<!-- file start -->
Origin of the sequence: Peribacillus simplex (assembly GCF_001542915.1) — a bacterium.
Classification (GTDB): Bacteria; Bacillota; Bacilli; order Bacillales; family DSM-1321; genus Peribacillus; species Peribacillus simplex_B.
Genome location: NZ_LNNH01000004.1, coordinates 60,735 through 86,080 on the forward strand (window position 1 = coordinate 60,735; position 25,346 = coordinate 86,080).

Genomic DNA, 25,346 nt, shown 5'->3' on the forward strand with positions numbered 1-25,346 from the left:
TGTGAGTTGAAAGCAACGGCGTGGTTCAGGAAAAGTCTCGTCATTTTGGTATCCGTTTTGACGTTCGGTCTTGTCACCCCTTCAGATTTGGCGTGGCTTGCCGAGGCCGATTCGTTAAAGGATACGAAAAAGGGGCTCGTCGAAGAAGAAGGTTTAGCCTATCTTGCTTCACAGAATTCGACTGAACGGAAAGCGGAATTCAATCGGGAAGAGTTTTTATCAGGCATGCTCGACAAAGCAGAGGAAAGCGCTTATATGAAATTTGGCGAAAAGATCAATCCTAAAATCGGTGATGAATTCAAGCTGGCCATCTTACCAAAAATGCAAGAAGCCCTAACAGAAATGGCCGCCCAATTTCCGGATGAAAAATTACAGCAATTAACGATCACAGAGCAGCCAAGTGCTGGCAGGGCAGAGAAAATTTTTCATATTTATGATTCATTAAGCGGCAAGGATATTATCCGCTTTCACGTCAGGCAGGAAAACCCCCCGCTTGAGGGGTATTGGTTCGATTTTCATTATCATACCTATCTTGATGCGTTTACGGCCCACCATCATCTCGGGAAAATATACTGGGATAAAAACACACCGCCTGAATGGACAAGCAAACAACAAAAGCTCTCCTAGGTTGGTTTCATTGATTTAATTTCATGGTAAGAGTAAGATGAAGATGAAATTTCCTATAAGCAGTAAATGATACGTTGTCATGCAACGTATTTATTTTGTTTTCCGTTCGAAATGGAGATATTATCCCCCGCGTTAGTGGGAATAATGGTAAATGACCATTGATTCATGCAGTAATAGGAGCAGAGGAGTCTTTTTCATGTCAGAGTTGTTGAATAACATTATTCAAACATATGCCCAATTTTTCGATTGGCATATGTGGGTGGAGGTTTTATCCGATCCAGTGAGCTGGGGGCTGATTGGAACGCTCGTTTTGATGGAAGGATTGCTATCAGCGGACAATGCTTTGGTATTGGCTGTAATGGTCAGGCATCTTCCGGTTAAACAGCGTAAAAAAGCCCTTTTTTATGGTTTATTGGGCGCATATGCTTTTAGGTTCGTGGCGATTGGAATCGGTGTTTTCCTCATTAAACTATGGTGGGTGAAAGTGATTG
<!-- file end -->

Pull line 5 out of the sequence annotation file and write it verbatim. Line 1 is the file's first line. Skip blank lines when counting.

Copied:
TGTGAGTTGAAAGCAACGGCGTGGTTCAGGAAAAGTCTCGTCATTTTGGTATCCGTTTTGACGTTCGGTCTTGTCACCCCTTCAGATTTGGCGTGGCTTGCCGAGGCCGATTCGTTAAAGGATACGAAAAAGGGGCTCGTCGAAGAAGAAGGTTTAGCCTATCTTGCTTCACAGAATTCGACTGAACGGAAAGCGGAATTCAATCGGGAAGAGTTTTTATCAGGCATGCTCGACAAAGCAGAGGAAAGCGCTTATATGAAATTTGGCGAAAAGATCAATCCTAAAATCGGTGATGAATTCAAGCTGGCCATCTTACCAAAAATGCAAGAAGCCCTAACAGAAATGGCCGCCCAATTTCCGGATGAAAAATTACAGCAATTAACGATCACAGAGCAGCCAAGTGCTGGCAGGGCAGAGAAAATTTTTCATATTTATGATTCATTAAGCGGCAAGGATATTATCCGCTTTCACGTCAGGCAGGAAAACCCCCCGCTTGAGGGGTATTGGTTCGATTTTCATTATCATACCTATCTTGATGCGTTTACGGCCCACCATCATCTCGGGAAAATATACTGGGATAAAAACACACCGCCTGAATGGACAAGCAAACAACAAAAGCTCTCCTAGGTTGGTTTCATTGATTTAATTTCATGGTAAGAGTAAGATGAAGATGAAATTTCCTATAAGCAGTAAATGATACGTTGTCATGCAACGTATTTATTTTGTTTTCCGTTCGAAATGGAGATATTATCCCCCGCGTTAGTGGGAATAATGGTAAATGACCATTGATTCATGCAGTAATAGGAGCAGAGGAGTCTTTTTCATGTCAGAGTTGTTGAATAACATTATTCAAACATATGCCCAATTTTTCGATTGGCATATGTGGGTGGAGGTTTTATCCGATCCAGTGAGCTGGGGGCTGATTGGAACGCTCGTTTTGATGGAAGGATTGCTATCAGCGGACAATGCTTTGGTATTGGCTGTAATGGTCAGGCATCTTCCGGTTAAACAGCGTAAAAAAGCCCTTTTTTATGGTTTATTGGGCGCATATGCTTTTAGGTTCGTGGCGATTGGAATCGGTGTTTTCCTCATTAAACTATGGTGGGTGAAAGTGATTG